Mandrake can be propagated by seeds, sown upon a bed of light earth, soon after they are ripe in the fall. This way they are more apt to germinate than if sown in the spring. When the plants come up in the spring, they must be kept well watered through the summer and kept free from weeds. At the end of August they should be taken up carefully and transplanted where they are to remain. The soil should be light and deep, as the roots run far down – if too wet, they will rot in winter, if too near chalk or gravel, they will make little progress. Where the soil is good and they are not disturbed, these plants will grow to a large size in a few years, and will produce great quantities of flowers and fruit.
It is in leaf from March to July, in flower from March to April, and the seeds ripen from July to August. The flowers are hermaphrodite (have both male and female organs) and are pollinated by Insects. The plant requires well-drained soils that are acidic or neutral; it prefers light (sandy) and medium (loamy) ones. It can grow in semi-shade (light woodland) or no shade.
It has a large brown root, similar to the parsnip, which can run 3 feet deep, sometimes divided into two or more branches. Broad, dark green leaves rise from the crown of the root which at first stand erect, but then spread open and lie upon the ground as they grow larger. From amid the leaves flowers shoot up, each on a separate stalk, about 4 inches high. They are small and bell-shaped, cut into five spreading segments, whitish in color and tinged with purple. Their fruit is smooth and round, resembling a small apple. They are yellow when ripe and have a strong, apple-like scent, hense the nickname “Satan’s Apple.”
Well, it looks like mandrake is best sown in the fall, so I will probably get some seeds and try to start some seedlings in the spring and hold off on some for an October start. Either that, or try to find someone selling young plants. I’ll let you know how that goes.
Mandrake is the common name for any of the herbaceous, perennial plants comprising the genus Mandragora of the nightshade family Solanacea, and in particular Mandragora officinarum, whose long, fleshy, often forked root can roughly resemble the human body and has long had medicinal, mystical, and magical properties associated with it. The term mandrake also is commonly used for the roots of these plants, which contain poisonous alkaloids and have been used medicinally for their anodyne (relieves pain through external application) and soporific properties, but also can lead to delirium and hallucinations. Mandragora species are native to the Mediterranean and the Himalayas.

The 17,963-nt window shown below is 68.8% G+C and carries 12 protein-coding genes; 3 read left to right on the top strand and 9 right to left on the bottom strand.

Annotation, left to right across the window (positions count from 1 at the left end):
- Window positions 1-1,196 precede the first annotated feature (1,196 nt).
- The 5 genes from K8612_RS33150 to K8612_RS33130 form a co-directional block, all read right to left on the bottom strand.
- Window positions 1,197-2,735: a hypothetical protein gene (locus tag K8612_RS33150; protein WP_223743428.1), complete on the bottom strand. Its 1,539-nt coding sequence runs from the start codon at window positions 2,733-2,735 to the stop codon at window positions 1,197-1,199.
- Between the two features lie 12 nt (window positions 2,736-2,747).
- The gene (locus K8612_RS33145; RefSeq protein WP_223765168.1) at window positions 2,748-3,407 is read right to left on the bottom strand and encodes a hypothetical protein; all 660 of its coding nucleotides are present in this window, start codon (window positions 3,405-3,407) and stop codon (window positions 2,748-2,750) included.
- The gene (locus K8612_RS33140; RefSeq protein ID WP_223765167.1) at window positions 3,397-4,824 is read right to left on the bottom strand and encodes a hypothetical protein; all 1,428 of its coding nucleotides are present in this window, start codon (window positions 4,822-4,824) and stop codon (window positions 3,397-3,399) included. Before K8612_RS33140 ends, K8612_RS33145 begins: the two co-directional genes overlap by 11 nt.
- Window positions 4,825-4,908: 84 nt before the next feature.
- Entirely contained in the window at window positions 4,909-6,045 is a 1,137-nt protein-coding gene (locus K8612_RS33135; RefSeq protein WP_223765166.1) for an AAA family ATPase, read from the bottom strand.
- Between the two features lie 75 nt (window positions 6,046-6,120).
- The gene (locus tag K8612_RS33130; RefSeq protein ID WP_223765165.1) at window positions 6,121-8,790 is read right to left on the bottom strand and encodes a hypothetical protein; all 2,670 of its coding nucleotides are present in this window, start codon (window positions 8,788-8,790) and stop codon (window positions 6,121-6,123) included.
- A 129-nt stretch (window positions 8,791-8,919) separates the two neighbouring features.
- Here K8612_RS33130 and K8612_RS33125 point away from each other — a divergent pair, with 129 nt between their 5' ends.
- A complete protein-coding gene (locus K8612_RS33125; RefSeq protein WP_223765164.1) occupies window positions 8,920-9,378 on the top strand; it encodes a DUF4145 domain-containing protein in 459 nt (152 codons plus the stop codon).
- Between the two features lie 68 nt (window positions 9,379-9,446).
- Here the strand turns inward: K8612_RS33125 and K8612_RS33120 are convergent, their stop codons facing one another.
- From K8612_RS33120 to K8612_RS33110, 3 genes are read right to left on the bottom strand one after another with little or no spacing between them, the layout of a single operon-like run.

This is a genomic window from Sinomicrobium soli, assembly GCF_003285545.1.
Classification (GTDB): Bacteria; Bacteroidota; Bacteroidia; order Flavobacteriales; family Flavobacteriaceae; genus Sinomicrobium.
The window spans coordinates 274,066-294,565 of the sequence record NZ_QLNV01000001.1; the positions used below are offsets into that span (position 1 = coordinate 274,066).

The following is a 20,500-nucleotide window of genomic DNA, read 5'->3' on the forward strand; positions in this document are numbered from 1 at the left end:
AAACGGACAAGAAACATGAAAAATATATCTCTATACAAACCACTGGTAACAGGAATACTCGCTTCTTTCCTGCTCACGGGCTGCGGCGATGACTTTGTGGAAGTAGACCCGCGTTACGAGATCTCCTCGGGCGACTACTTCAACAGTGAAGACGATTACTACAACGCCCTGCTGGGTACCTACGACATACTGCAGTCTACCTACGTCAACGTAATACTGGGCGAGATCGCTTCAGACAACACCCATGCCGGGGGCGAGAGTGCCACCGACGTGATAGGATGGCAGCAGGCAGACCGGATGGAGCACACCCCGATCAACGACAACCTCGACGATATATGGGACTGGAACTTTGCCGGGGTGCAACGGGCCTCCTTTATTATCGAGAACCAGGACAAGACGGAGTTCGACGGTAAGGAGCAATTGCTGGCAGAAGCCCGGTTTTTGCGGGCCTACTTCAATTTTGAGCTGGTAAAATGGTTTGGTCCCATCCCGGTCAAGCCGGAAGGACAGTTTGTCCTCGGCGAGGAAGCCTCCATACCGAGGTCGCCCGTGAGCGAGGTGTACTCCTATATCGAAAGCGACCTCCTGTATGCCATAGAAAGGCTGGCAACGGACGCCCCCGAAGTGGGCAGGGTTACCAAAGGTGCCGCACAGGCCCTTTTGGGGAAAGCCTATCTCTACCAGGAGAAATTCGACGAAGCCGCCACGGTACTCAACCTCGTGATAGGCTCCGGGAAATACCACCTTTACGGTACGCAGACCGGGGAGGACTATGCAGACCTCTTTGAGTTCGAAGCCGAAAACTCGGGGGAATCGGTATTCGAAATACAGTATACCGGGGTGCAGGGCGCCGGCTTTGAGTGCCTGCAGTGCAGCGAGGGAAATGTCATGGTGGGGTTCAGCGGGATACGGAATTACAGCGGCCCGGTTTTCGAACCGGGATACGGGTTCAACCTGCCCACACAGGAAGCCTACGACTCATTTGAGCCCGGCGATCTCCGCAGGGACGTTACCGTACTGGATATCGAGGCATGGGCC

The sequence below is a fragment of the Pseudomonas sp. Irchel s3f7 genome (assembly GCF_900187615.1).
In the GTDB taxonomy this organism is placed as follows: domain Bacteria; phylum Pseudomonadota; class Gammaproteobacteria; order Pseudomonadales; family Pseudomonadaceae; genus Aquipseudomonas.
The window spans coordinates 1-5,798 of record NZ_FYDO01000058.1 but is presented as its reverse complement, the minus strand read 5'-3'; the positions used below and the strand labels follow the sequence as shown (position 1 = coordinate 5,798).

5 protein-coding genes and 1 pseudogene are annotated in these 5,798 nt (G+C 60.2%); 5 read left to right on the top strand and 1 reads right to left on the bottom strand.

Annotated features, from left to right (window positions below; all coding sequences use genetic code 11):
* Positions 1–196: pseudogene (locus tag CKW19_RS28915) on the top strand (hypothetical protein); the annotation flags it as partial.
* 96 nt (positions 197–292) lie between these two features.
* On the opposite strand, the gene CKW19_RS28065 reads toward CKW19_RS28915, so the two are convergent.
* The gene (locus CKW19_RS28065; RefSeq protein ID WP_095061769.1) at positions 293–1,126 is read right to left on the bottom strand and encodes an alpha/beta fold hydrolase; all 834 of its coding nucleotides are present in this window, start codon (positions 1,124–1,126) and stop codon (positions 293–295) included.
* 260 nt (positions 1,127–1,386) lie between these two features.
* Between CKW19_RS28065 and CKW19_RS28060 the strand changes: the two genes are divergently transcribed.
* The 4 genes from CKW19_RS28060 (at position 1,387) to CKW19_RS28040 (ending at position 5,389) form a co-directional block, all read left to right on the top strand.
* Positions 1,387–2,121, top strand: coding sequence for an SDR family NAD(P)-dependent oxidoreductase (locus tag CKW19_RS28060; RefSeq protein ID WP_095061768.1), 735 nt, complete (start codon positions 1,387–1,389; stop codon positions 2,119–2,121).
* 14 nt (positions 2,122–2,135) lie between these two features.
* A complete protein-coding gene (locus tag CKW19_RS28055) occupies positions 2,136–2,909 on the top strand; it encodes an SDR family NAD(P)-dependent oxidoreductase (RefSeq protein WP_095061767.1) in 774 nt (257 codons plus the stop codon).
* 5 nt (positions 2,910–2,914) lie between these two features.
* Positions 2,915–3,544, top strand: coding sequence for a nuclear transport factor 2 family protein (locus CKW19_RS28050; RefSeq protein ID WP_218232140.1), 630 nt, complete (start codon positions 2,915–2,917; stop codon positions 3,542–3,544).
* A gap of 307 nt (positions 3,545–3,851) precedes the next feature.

References to the importance of mandrake in human culture trace back as far as the book of Genesis and in ancient Greek and Roman societies. With roots that sometimes contain bifurcations causing them to resemble human figures, mandrakes long have been associated with mystical properties and with magic rituals. Even today, in neopagan religions such as Wicca and Germanic revivalism religions such as Odinism, the mandrake continues to play a role.
- 1 Overview and description
- 1.1 Tropine alkaloids
- 2 Medicinal uses
- 2.1 Cultural references, myths, and magic
- 2.2 Hebrew Bible
- 2.3 Myths and magic
- 2.4 Literature
- 3 References
- 4 Credits
Overview and description
The genus Madragora belong to the nightshade or potato family Solanaceae, a taxon of flowering plants in the Solanales order. Members of this family are characterized by five-petaled flowers, and alternate or alternate to opposite leaves. This family also is are known for possessing a diverse range of alkaloids, which for humans can be toxic, beneficial, or both. For the plants, they reduce the tendency of animals to eat the plants.
Mandrakes, comprising genus Madragora, are herbaceous, perennial plants native to areas of the Mediterranean and the Himalayas.
The most well known mandrake is Mandragora officinarum. This plant has a parsley-shaped root that is often branched. This root gives off at the surface of the ground a rosette of ovate-oblong to ovate, wrinkled, crisp, sinuate-dentate to entire leaves, 6 to 16 inches long, somewhat resembling those of the tobacco plant. Springing from the neck are a number of one-flowered nodding peduncles, bearing whitish-green flowers, nearly two inches broad, which produce globular, succulent, orange to red berries, resembling small tomatoes, which ripen in late spring. The plant grows grow natively in southern and central Europe and in lands around the Mediterranean Sea, as well as on Corsica. This plant is called by the Arabs luffâh, or beid el-jinn (“djinn’s eggs”).
One of the most important groups of alkaloid compounds found in members of the Mandragora genus are tropane alkaloids, which also are found in the Solanaceae genera Atropa (the belladonna genus), Datura, and Brugmansia, as well as many others in the Solanaceae family. Chemically, the molecules of these compounds have a characteristic bicyclic structure and include atropine, scopolamine, and hyoscyamine. Pharmacologically, they are the most powerful known anticholinergics in existence, meaning they inhibit the neurological signals transmitted by the endogenous neurotransmitter, acetylcholine. Symptoms of overdose may include mouth dryness, dilated pupils, ataxia, urinary retention, hallucinations, convulsions, coma, and death.
All parts of the mandrake plant are poisonous. The fruit likewise causes poisoning in cattle. The Arab name mandragora means “hurtful to cattle” (Blakemore and Jennett 2001).